Innovation is the process of creating change in the marketplace. In today’s global and dynamic market, innovation is not only considered a core business necessity, but also key to an overall competitiveness. It is common knowledge that companies that fail to innovate tend not to survive. We study how enterprises create and manage innovations in complex organizational systems. Specific research areas include the examination of the value and impact of innovations on enterprises, the management of innovation, the role of information and incentives on innovative behavior of enterprises, and the complexity of innovation networks.
The Tennenbaum Institute is creating new, cutting-edge methods and tools to enable the process of enterprise transformation. Both faculty and graduate students are involved with developing such methods and tools and using them to study problems of interest in their research.
Complex systems cannot be studied effectively if they cannot be explicitly described. New systems modeling tools, like SysML, provide the technology to enable formal modeling of complex systems. What is needed are the modeling practices, including modeling libraries, that allow large scale modeling to be fast, correct, and effective.
Organizational Simulation, Games and Visualization
Transformation involves considerable risk due to significant uncertainties and costs. Executives would like to be able to experience the transformed enterprise before making critical transformation decisions - to drive the future before writing the check. TI is developing new technologies to enable this capability, ranging from detailed constructive simulations of organizational behavior and performance, to online games where managers and policy-makers interact with the to-be enterprise to explore its characteristics. Visualization is a key technology to facilitate understanding of complex datasets presented by such simulations and games.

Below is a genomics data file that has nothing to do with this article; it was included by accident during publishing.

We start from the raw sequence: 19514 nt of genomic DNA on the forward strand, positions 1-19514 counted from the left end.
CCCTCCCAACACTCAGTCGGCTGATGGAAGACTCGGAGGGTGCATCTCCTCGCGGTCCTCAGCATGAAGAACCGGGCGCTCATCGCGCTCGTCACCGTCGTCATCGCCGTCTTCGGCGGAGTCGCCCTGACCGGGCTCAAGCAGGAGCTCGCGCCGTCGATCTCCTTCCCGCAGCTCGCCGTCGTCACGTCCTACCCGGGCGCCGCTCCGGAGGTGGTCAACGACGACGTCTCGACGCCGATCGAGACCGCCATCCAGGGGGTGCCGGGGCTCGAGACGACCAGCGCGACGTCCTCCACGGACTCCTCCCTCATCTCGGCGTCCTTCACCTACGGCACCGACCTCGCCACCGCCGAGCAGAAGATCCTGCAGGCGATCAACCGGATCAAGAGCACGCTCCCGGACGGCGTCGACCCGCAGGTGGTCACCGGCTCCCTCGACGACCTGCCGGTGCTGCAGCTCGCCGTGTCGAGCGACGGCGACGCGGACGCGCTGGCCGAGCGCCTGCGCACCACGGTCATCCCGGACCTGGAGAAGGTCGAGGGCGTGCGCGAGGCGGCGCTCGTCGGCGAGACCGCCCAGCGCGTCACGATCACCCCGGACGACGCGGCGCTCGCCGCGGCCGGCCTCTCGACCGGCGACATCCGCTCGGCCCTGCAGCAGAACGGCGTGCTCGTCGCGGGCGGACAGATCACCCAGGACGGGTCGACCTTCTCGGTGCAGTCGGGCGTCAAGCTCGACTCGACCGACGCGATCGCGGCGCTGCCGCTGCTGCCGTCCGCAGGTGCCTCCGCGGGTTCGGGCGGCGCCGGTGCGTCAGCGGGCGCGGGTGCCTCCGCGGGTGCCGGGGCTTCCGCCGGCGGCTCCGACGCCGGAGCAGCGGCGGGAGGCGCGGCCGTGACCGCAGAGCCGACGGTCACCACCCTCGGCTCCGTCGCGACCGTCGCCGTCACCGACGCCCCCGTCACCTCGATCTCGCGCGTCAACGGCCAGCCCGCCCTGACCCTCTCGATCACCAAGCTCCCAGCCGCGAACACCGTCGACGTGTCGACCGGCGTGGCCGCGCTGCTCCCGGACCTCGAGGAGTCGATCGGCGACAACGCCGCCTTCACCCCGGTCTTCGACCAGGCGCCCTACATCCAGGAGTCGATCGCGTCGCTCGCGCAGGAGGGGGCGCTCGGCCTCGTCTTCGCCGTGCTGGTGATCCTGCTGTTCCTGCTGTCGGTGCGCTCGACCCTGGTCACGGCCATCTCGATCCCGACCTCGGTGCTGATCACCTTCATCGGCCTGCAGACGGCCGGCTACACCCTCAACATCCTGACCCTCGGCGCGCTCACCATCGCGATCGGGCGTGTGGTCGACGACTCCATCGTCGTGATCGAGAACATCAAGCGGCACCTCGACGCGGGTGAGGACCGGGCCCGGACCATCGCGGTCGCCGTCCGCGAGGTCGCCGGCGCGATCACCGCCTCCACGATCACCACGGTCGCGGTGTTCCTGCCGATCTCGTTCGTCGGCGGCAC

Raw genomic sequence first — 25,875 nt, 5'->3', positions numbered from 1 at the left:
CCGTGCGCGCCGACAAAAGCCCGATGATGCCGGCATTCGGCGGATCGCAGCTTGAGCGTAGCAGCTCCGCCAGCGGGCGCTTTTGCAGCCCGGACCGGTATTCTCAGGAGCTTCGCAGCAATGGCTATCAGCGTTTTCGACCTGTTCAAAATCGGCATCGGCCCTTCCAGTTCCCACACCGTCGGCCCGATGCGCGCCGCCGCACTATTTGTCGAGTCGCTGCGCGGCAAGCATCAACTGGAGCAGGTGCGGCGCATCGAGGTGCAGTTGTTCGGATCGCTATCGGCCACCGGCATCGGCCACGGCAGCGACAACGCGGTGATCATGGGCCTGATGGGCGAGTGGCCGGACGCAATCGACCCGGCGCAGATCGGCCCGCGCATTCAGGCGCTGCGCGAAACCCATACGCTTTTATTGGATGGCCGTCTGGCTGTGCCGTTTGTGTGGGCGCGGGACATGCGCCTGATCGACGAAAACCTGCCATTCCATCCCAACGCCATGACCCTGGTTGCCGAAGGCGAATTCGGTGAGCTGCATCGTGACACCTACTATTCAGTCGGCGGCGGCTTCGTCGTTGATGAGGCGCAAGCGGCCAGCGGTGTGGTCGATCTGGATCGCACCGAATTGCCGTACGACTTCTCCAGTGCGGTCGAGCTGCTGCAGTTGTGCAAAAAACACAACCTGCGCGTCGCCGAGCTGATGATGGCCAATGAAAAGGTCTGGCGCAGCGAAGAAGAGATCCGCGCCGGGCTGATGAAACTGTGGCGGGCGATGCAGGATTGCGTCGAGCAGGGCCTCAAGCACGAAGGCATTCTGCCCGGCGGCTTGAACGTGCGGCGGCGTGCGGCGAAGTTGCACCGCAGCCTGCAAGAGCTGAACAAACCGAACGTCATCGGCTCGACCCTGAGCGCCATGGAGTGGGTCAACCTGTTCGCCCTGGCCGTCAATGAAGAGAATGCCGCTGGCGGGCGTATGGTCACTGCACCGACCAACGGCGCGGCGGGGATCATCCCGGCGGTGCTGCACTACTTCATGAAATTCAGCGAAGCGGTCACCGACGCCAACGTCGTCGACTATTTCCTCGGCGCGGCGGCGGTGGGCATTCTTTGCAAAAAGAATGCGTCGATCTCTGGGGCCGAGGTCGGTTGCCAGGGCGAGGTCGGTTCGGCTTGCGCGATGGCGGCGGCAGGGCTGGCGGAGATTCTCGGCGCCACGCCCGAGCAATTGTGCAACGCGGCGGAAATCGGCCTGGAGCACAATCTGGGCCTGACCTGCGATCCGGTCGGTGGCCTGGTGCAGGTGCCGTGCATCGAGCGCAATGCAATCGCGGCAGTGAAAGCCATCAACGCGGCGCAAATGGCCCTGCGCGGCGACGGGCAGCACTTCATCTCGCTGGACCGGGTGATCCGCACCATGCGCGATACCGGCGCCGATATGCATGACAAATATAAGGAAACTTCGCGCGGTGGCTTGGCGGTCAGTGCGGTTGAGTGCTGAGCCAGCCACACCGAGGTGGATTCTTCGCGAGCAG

Economic and Financial Modeling
A primary consideration when entertaining changes of complex organizational systems is the economic value of such change. Beyond the costs of changes, those who invest in change want to know what these changes are worth. Hopefully, the worth far exceeds the cost. Research in this area focuses on characterizing and modeling the future cash flows created by current investments in change. This often involves consideration of the multi-stage nature of such investments, as well as the significant uncertainties associated with future returns.
Statistical Modeling and Data Mining
Today’s world is awash in data. But what senior executives really need is useful information. New methods are needed to extract such information from large, complex corporate and government datasets, to support long-term transformation decisions.
Organizational Culture Change
Fundamental change is often quite difficult because one has to manage the “as is” enterprises while also trying to create the “to be” enterprise. Research in this area often involves case studies of how major change evolved in, for example, the retail and automobile industries. Also of significant interest is how new inventions provide the basis for market innovations and how such changes can be anticipated or at least identified.